Lou Vincent "remains accountable for his actions of the past" and on Friday discounted reports he has entered into plea-bargaining over England and Wales Cricket Board corruption charges against him.
Former Sussex and New Zealand batsman Vincent was charged, along with ex-county team-mate Naveed Arif, on Thursday with match-fixing offences.
The charges against both players relate to a 40-over match against Kent at Hove - while Vincent alone also faces action over a Twenty20 fixture against Lancashire.
The 35-year-old Vincent, who has since retired, released a statement via his Auckland-based lawyer Chris Morris which read: "Lou Vincent confirms that overnight he received charges from the ECB.
"He will work through these and the process for dealing with the charges as required by the ECB."
The charges followed revelations last week in a national newspaper, disclosing Vincent's written testimony to the International Cricket Council's anti-corruption and security unit.
The lawyer's statement, published widely in the New Zealand media, added: "He further confirms the charges arise from the matters he has disclosed to the authorities, and he remains accountable for his actions of the past.
"The fact of the charges, and more are likely, dispel any notions of a plea bargain having been done - as unfortunately appears to be wrongly suggested by others.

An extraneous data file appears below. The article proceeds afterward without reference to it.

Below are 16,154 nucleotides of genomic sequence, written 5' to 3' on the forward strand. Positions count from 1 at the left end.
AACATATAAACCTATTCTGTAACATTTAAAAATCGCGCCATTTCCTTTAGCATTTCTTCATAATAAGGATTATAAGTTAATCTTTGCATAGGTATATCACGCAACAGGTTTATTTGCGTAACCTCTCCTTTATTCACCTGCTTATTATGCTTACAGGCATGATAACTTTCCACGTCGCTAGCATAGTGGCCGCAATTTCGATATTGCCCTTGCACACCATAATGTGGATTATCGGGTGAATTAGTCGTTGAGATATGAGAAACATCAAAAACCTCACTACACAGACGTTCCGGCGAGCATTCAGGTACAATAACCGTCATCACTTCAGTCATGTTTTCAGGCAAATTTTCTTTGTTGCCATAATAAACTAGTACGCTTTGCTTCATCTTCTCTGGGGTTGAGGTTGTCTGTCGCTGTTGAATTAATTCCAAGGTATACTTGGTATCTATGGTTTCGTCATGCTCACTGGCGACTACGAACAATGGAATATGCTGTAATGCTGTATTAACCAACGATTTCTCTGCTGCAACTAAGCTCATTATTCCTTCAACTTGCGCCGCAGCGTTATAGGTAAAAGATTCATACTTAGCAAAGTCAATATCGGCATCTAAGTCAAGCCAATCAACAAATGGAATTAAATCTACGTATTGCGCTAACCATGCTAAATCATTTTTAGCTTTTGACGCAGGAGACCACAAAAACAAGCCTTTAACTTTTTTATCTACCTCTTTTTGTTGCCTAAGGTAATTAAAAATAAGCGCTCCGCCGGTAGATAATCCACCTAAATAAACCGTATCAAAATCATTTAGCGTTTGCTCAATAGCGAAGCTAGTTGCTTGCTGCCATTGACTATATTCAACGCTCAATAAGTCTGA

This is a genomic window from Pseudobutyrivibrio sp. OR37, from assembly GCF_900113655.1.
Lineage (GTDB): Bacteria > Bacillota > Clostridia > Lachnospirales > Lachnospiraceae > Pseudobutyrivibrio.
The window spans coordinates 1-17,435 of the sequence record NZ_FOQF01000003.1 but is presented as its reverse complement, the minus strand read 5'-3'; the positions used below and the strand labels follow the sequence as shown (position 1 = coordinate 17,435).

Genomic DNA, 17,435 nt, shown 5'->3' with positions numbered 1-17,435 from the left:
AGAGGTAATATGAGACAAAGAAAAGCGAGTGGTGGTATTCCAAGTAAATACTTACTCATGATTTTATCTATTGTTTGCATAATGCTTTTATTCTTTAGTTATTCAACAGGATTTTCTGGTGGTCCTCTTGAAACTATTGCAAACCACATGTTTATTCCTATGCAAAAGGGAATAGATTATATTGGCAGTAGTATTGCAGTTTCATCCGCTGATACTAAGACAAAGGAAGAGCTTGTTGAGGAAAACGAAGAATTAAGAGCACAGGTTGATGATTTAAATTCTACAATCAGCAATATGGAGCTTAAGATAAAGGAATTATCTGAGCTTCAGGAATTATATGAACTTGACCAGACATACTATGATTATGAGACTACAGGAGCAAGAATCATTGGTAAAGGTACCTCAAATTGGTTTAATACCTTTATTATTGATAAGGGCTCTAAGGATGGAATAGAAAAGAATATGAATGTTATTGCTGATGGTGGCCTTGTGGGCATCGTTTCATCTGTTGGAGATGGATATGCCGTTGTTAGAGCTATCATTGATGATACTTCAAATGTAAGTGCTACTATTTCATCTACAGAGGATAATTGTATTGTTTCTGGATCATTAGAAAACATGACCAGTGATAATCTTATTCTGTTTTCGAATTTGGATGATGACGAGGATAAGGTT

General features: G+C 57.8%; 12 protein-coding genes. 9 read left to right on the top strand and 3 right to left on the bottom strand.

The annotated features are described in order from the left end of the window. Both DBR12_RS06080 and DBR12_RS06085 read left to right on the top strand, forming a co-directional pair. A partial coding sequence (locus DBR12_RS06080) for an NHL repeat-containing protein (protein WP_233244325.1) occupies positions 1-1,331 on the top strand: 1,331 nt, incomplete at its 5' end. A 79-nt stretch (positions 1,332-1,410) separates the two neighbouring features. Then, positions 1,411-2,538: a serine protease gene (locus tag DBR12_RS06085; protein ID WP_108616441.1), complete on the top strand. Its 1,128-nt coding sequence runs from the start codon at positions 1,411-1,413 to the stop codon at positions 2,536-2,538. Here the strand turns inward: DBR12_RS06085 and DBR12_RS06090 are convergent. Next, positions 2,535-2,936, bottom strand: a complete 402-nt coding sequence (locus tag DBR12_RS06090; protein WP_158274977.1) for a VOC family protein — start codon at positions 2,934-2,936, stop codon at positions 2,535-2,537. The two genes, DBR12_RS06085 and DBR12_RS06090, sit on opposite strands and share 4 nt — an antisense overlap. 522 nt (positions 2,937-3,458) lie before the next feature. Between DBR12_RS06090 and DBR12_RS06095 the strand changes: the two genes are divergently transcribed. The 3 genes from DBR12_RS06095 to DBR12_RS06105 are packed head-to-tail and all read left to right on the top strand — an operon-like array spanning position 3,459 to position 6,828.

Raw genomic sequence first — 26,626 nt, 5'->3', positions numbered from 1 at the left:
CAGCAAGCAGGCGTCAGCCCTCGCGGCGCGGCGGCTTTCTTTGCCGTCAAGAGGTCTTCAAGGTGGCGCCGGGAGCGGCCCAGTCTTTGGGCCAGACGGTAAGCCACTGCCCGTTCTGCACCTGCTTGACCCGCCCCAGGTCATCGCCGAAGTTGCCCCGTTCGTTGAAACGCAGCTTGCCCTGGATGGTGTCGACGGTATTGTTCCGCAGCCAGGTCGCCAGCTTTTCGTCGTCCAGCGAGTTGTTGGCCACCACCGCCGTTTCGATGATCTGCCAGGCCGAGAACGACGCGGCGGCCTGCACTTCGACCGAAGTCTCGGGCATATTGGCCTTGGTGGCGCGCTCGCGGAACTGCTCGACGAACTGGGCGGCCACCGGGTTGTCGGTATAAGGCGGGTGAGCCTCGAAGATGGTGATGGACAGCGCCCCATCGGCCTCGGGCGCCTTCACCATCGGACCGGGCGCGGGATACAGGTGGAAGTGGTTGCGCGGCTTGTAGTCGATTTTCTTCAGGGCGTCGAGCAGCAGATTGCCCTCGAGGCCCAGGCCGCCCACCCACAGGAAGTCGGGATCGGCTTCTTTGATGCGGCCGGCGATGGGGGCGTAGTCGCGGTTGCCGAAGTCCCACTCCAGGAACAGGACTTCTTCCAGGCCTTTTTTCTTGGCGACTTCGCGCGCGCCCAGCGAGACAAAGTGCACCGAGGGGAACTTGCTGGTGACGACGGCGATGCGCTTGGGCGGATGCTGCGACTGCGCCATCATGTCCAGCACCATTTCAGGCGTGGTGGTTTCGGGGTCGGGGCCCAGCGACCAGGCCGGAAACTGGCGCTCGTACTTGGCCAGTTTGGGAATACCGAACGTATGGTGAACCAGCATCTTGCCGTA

"Mr Vincent will not be making any further comment on these matters, as they are subject to the disciplinary process."
Sussex also released a statement on Friday, expressing disappointment that two of their previous employees were the subject of such serious allegations, plus a commitment to co-operate with the ECB and optimism that better times are ahead in cricket's fight against corruption.
It read: "Sussex County Cricket Club is naturally extremely disappointed with the allegations surrounding the actions of Lou Vincent and Naveed Arif Gondal.
"Sussex have worked very closely and co-operated with the ECB anti-corruption unit to help establish the facts of what occurred in the two limited-overs matches during 2011, and will continue to do so.
"We believe that the education available to players and staff and the controls that have been put in place by the ECB and the Professional Cricketers' Association put our game in a good position as we move forward."